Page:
The 50th anniversary of the 1963 March on Washington is later this month. Everyone knows about Dr. King’s “I Have a Dream” speech that he delivered at the rally outside the Lincoln Memorial for this event. What most do not know is that the entire march was conceived and planned by the Shachtmanites. A Philip Randolph conceived it. But Max Shachtman also had a hand in the idea for the march. He also chose Rustin to be the main organizer for the march. When Rustin was caught and arrested for homosexual conduct in a men’s room in Washington, Shachtman (though he was a homophobe) outlined for Bayard a defense of his action. Randolph was being pressured to fire Rustin and Southern Senators, such as Strom Thurmond, were attacking him on the issue of immorality. But as a result of Shachtman’s defense, Rustin continued to be the main organizer of the march (though his official position was downgraded a bit.), and he hired many Shachtmanites such as Norman Hill and Tom Kahn to assist him. At the same time, Bogdan Denitch organized the West Coast version of the march in California. At the rally itself, Kahn wrote the controversial speech by SNCC chair John Lewis in which the advanced text contained attacks on the Kennedy Administration and stated that “the revolution is at hand. We will take matters in our own hands and create a source of power, outside of any national structure that could and would assure us a victory…If any radical social, political and economic changes are to take place in our society, the people, the masses, must bring them about.” Then Att. Gen. Robert F. Kennedy said that Lewis shouldn’t be allowed to deliver his speech at the March. Patrick Cardinal O’Boyle, the Catholic prelate of Washington protested that he wouldn’t deliver the invocation for the rally if Lewis delivered his speech. Randolph, King, Rustin, Kahn and Lewis and other leaders of SNCC argued about revising the speech while the rally had already started. Finally, Lewis agreed to a rewritten speech and he was allowed to address the masses gathered at the Lincoln Memorial. (Lewis is now a Democratic congressman from Atlanta.)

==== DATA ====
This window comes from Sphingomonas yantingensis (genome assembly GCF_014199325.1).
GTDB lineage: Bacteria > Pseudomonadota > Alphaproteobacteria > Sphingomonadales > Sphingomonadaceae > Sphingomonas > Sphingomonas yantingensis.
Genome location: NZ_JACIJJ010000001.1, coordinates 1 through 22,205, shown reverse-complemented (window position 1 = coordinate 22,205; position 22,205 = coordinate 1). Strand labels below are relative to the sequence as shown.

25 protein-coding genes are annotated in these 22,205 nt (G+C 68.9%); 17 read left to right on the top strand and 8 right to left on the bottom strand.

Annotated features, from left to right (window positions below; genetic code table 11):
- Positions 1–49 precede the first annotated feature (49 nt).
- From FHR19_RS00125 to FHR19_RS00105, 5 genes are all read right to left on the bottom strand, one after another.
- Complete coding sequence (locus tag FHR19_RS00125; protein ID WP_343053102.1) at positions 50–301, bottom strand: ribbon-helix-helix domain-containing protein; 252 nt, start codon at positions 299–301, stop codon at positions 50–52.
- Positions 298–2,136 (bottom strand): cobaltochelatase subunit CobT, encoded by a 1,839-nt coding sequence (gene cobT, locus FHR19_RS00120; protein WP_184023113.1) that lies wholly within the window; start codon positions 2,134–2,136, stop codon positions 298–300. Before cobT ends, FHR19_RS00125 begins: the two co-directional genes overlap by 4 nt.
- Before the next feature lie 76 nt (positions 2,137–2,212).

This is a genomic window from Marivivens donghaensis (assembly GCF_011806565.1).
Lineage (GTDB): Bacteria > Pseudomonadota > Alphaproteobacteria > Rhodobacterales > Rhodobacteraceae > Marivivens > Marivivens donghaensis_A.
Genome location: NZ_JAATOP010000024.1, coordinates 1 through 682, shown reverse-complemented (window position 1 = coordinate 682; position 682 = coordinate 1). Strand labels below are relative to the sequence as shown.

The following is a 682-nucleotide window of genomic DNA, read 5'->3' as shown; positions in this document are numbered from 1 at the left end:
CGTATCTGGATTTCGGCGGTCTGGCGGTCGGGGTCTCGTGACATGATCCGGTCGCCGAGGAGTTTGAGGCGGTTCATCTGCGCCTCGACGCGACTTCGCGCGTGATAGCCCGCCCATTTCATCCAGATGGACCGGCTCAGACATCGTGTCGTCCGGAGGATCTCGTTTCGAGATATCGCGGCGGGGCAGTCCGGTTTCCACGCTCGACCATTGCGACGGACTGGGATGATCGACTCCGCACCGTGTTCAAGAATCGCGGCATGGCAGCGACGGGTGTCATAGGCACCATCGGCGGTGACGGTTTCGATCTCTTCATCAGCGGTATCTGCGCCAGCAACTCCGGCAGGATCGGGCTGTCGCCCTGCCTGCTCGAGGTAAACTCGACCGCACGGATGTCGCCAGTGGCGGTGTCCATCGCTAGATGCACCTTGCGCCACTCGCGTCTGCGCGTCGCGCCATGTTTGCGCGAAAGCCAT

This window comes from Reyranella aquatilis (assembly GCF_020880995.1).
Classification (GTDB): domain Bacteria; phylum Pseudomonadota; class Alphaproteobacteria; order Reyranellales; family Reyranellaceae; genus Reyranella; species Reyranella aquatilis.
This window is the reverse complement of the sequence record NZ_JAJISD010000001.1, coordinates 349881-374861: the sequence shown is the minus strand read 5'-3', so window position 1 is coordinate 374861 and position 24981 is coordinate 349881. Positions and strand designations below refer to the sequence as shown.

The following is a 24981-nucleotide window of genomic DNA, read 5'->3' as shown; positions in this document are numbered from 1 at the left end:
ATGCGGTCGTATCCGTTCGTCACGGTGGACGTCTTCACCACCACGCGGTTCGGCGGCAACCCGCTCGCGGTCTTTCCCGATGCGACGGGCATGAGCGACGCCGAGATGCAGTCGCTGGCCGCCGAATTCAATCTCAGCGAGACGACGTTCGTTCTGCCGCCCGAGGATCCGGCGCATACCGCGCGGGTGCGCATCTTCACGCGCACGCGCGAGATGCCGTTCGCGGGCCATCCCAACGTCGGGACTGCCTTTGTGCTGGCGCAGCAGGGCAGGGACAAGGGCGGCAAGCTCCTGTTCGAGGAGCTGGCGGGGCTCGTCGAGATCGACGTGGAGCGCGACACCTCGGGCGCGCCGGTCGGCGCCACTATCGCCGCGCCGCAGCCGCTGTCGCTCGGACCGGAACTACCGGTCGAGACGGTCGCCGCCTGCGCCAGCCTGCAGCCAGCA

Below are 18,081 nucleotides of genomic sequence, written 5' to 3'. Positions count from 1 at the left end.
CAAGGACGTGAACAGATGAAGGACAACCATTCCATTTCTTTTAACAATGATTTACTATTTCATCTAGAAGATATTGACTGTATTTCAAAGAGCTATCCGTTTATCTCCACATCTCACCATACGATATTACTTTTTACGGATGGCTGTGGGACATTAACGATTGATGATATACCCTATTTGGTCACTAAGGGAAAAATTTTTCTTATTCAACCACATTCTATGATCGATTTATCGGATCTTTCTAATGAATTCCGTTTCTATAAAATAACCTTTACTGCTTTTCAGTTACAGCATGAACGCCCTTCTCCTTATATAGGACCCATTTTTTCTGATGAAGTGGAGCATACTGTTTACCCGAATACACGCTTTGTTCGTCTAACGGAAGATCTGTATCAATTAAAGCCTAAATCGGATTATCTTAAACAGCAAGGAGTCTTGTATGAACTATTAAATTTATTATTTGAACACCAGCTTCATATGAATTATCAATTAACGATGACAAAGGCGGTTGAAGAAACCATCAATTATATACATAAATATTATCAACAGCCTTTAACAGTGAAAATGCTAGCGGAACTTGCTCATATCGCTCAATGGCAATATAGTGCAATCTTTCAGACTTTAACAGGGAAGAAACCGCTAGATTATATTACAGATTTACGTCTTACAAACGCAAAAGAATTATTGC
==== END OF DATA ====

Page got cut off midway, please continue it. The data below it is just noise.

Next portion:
What most history books do not tell you about is the Socialist Party conference that was held in Washington after the rally was over. It was entitled, “Socialist Party National Conference on the Civil Rights Revolution”. This was a 2 day affair held at the Burlington Hotel from Thursday August 29-Friday August 30, 1963. (The SP had a party for Marchers and Conference participants on the evening of August 28th after the conclusion of the March on Washington and rally.) The first session was Thursday morning with the theme: “Toward Full Equality in a Progressive America. Chairman of the session was Richard Parrish ( who was the chairman of the Civil Rights Committee of the United Federation of Teachers, Vice President of the American Federation of Teachers and Treasurer of the Negro-American Labor Council. Parrish was also running on the SP line for a special election for NYC Councilmember at Large in Manhattan and was supported enthusiastically by all factions of the SP.) Speakers were Norman Thomas, Floyd McKissick, Chairman of CORE (spoke in place of James Farmer, who was in jail in Louisiana), A. Philip Randolph and Congressman William Fitts Ryan (D-NY), a leader of the reform Democrats. Special remarks by Samuel H. Friedman, SP VP candidate in 1952 and 1956 and former editor of the Socialist Call. The afternoon session was entitled: “The New Phase: A Prospectus for Civil Rights.” Chairman of the session was long time SP activists Seymour Steinsapir. Speakers were Bayard Rustin, Deputy Director March on Washington. Responding to Rustin’s address were Robert Moses, Field Secretary, Student Non-violent Coordinating Committee, Ike Reynolds, Task Force, CORE and Tom Kahn, Staff, March on Washington. The evening sessions theme was “A Political Strategy for Civil Rights. The sessions’s chairman was Eleanor Holmes, now DC Congressional Delegate Eleanor Holmes Norton. She introduced the conference’s keynote speaker, Max Shachtman, who spoke on the topic, “Drive Out Dixiecrats For Jobs and Freedom.” Responding to Shachtman’s address were Ernest Calloway, President, St Louis Chapter of the Negro-American Labor Council, and Wiloughby Abner, Vice-President, NALC, National Staff, UAW. The final session of the Conference took place on Friday morning. It’s subject was “Fair Employment-Full Employment. The chairman of the meeting was Warren Morse (a name I am unfamiliar with). Speakers were Lewis Carliner, Assistant to the Director, International Affairs Dept., UAW, Norman Hill, Assistant Program Director, CORE, Cleveland Robinson, Secretary Treasurer, District 65 RWDSU, Co-Chairman of March, Herman Roseman, Economist. Closing Remarks and Summary by Norman Thomas.